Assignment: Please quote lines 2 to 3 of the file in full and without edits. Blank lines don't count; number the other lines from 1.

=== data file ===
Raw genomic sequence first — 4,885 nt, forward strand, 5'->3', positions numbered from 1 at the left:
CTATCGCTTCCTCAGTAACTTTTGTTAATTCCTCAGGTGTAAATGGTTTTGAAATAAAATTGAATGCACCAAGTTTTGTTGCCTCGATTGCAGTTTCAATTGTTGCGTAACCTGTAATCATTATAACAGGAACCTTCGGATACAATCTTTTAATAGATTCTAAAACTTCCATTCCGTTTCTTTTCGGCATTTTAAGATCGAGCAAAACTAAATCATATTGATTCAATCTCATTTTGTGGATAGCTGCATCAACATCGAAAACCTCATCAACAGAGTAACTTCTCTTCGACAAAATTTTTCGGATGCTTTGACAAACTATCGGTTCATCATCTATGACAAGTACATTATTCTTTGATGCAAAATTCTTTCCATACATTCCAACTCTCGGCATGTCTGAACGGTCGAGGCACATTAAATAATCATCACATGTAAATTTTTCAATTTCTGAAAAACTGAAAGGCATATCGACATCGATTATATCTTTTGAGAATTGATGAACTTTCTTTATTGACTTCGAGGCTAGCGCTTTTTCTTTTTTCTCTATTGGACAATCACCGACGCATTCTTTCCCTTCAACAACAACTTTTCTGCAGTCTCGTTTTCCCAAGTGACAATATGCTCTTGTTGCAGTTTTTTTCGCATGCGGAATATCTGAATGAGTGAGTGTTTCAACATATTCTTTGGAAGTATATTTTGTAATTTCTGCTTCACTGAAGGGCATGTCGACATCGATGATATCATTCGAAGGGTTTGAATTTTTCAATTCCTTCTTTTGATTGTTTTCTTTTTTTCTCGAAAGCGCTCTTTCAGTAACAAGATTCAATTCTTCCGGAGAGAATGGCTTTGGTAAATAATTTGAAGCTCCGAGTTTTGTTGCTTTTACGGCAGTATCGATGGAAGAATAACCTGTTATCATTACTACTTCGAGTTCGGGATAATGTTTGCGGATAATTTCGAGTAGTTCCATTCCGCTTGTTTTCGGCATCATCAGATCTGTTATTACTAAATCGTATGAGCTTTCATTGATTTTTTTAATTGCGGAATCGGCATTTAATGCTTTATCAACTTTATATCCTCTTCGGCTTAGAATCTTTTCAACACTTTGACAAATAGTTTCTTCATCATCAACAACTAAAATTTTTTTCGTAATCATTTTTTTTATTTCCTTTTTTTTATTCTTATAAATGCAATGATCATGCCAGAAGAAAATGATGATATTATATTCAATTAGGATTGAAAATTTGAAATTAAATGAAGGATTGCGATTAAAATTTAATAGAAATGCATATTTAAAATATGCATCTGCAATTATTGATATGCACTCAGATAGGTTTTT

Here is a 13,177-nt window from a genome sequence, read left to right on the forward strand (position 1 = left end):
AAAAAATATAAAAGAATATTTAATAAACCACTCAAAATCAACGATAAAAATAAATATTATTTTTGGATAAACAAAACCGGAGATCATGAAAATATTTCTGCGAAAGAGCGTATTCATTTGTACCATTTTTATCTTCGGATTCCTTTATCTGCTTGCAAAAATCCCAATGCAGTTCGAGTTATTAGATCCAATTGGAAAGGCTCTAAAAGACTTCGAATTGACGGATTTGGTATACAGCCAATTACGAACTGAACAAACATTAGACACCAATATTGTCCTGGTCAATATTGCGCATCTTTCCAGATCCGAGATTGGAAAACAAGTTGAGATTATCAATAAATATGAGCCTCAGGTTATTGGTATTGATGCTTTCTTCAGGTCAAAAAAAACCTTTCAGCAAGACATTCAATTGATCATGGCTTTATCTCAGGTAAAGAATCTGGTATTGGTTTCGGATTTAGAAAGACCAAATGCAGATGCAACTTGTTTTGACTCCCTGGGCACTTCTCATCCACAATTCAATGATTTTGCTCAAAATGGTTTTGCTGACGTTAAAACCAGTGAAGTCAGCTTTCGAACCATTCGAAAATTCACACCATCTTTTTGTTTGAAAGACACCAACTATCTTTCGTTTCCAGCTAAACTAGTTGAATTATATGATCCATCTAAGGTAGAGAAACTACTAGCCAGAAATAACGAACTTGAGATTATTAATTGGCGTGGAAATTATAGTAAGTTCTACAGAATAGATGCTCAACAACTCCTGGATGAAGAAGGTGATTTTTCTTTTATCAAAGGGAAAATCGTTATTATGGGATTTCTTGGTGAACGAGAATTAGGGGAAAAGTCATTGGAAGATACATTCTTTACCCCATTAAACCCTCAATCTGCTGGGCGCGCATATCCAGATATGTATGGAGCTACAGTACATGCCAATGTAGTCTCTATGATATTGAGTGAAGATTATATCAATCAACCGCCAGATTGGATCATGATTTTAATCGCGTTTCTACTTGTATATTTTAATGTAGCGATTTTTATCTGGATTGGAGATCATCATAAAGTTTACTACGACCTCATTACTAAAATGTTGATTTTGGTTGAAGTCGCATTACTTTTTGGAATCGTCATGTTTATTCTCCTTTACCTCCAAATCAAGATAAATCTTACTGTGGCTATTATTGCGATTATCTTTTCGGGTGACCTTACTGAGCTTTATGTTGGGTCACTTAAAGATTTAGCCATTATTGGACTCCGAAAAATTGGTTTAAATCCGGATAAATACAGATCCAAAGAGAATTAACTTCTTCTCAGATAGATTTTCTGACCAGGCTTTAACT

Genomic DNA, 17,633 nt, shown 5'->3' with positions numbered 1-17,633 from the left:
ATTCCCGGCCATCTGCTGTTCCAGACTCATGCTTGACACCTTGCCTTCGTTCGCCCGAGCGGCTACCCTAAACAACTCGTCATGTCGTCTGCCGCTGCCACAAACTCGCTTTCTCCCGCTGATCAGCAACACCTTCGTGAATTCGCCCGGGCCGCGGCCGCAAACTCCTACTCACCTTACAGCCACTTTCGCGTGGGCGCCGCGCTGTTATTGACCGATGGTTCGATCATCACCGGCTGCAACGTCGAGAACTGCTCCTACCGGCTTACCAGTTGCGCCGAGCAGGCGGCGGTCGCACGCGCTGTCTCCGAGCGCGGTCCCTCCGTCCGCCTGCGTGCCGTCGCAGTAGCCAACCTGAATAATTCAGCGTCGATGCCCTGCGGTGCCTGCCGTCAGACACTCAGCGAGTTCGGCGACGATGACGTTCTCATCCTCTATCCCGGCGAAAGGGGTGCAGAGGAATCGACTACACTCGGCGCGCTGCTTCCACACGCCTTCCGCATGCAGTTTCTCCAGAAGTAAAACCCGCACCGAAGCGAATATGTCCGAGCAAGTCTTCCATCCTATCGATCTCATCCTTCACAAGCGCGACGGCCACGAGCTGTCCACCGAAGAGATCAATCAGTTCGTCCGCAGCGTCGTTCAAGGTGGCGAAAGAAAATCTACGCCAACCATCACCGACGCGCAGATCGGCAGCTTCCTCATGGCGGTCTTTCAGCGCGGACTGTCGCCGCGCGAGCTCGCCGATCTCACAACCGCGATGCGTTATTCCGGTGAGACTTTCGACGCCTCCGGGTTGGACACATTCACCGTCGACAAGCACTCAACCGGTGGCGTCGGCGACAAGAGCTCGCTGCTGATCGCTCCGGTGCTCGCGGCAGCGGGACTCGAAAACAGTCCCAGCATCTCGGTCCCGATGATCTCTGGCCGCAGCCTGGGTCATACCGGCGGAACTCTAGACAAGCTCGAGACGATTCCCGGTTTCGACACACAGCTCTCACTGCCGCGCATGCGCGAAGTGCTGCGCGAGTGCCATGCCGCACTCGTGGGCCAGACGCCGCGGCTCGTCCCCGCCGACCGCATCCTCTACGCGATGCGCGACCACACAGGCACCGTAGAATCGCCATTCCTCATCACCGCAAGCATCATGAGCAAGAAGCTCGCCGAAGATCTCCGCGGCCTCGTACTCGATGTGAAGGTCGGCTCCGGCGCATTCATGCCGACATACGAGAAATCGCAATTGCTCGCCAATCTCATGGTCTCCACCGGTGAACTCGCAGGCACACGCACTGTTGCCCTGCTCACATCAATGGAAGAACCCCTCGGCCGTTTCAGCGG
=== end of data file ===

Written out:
CTATCGCTTCCTCAGTAACTTTTGTTAATTCCTCAGGTGTAAATGGTTTTGAAATAAAATTGAATGCACCAAGTTTTGTTGCCTCGATTGCAGTTTCAATTGTTGCGTAACCTGTAATCATTATAACAGGAACCTTCGGATACAATCTTTTAATAGATTCTAAAACTTCCATTCCGTTTCTTTTCGGCATTTTAAGATCGAGCAAAACTAAATCATATTGATTCAATCTCATTTTGTGGATAGCTGCATCAACATCGAAAACCTCATCAACAGAGTAACTTCTCTTCGACAAAATTTTTCGGATGCTTTGACAAACTATCGGTTCATCATCTATGACAAGTACATTATTCTTTGATGCAAAATTCTTTCCATACATTCCAACTCTCGGCATGTCTGAACGGTCGAGGCACATTAAATAATCATCACATGTAAATTTTTCAATTTCTGAAAAACTGAAAGGCATATCGACATCGATTATATCTTTTGAGAATTGATGAACTTTCTTTATTGACTTCGAGGCTAGCGCTTTTTCTTTTTTCTCTATTGGACAATCACCGACGCATTCTTTCCCTTCAACAACAACTTTTCTGCAGTCTCGTTTTCCCAAGTGACAATATGCTCTTGTTGCAGTTTTTTTCGCATGCGGAATATCTGAATGAGTGAGTGTTTCAACATATTCTTTGGAAGTATATTTTGTAATTTCTGCTTCACTGAAGGGCATGTCGACATCGATGATATCATTCGAAGGGTTTGAATTTTTCAATTCCTTCTTTTGATTGTTTTCTTTTTTTCTCGAAAGCGCTCTTTCAGTAACAAGATTCAATTCTTCCGGAGAGAATGGCTTTGGTAAATAATTTGAAGCTCCGAGTTTTGTTGCTTTTACGGCAGTATCGATGGAAGAATAACCTGTTATCATTACTACTTCGAGTTCGGGATAATGTTTGCGGATAATTTCGAGTAGTTCCATTCCGCTTGTTTTCGGCATCATCAGATCTGTTATTACTAAATCGTATGAGCTTTCATTGATTTTTTTAATTGCGGAATCGGCATTTAATGCTTTATCAACTTTATATCCTCTTCGGCTTAGAATCTTTTCAACACTTTGACAAATAGTTTCTTCATCATCAACAACTAAAATTTTTTTCGTAATCATTTTTTTTATTTCCTTTTTTTTATTCTTATAAATGCAATGATCATGCCAGAAGAAAATGATGATATTATATTCAATTAGGATTGAAAATTTGAAATTAAATGAAGGATTGCGATTAAAATTTAATAGAAATGCATATTTAAAATATGCATCTGCAATTATTGATATGCACTCAGATAGGTTTTT

Here is a 13,177-nt window from a genome sequence, read left to right on the forward strand (position 1 = left end):